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Writer jailed in China for subversion

Writer jailed in China for subversion

A Chinese court jailed a dissident Internet writer for four years on subversion charges on Thursday for posting anti-government articles online, his disbarred lawyer said, the latest case in a government crackdown on dissent.

The Intermediate People's Court in Hangzhou, capital of the eastern coastal province of Zhejiang, convicted Chen Shuqing of "inciting to subvert state power", Li Jianqiang told Reuters.

"It's totally wrong to convict him ... He was only expressing his political views. He should enjoy free speech," said the lawyer, whose licence was not renewed by authorities in his home province of Shandong, on China's east coast.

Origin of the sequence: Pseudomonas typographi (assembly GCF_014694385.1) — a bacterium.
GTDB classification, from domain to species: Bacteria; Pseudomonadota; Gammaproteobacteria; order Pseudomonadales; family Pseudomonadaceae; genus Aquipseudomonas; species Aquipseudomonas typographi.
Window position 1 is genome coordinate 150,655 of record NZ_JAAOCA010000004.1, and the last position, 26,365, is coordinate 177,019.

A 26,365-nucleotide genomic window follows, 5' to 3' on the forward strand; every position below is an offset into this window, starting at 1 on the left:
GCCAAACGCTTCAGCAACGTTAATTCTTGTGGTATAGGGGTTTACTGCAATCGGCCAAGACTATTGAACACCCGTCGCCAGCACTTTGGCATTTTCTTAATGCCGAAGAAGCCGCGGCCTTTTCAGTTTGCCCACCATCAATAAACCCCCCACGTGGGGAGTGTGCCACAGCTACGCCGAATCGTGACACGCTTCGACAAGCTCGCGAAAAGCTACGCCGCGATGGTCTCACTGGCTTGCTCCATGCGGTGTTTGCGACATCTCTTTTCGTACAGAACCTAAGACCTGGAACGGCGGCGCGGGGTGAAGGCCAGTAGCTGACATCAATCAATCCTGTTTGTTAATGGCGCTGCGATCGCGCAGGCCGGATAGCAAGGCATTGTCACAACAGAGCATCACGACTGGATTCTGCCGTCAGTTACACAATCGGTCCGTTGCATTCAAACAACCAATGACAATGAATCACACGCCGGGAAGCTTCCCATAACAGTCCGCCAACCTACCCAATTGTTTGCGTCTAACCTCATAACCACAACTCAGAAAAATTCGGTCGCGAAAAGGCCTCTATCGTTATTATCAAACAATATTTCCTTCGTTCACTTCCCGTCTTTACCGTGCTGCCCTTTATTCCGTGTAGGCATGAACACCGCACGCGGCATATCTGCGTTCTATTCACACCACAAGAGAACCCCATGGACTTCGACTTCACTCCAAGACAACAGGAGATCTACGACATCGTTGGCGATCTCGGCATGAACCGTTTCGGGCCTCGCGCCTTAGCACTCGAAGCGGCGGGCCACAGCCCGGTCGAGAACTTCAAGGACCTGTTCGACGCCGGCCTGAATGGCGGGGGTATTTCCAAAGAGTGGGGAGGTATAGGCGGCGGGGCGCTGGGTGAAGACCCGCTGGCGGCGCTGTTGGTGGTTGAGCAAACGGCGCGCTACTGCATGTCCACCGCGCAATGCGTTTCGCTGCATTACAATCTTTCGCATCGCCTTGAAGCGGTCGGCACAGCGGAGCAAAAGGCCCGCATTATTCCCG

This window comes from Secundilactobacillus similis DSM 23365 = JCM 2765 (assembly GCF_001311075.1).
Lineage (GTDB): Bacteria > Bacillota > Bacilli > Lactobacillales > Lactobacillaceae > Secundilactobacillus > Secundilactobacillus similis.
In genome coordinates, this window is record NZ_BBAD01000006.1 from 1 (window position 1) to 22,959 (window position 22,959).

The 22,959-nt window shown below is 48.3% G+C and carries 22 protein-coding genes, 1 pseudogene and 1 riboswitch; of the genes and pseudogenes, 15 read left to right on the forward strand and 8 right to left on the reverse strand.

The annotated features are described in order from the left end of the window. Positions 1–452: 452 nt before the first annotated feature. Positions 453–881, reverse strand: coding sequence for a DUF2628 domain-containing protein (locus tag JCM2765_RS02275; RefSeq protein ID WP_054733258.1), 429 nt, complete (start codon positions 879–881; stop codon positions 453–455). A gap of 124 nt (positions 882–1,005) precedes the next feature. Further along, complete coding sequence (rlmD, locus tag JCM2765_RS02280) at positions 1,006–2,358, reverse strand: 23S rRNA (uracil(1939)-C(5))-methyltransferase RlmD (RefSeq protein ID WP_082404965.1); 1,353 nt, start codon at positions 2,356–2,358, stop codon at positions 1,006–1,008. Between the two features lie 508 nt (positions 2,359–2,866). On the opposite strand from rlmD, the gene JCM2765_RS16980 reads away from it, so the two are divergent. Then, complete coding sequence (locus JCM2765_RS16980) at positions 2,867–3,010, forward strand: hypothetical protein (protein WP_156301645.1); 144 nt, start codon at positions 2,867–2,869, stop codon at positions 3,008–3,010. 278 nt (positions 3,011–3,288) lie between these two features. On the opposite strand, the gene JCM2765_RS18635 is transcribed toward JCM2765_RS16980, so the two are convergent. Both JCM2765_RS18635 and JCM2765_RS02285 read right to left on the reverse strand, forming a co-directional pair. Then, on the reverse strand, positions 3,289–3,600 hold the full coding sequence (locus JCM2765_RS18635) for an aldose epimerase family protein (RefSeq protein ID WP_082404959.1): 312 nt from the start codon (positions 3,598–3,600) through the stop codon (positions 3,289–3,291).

Li told Reuters he suspected he was barred from practising for at least one year from June because he took on "too many sensitive cases".

Chen, who has been in custody since last September, will appeal.

Court officials were not immediately available for comment.

China is the world's leading jailer of journalists and writers. At least five writers have been jailed for up to 10 years since 2005 as part of a crackdown on dissent, according to the China chapter of International PEN, an association founded in Britain in 1921 to defend freedom of speech.


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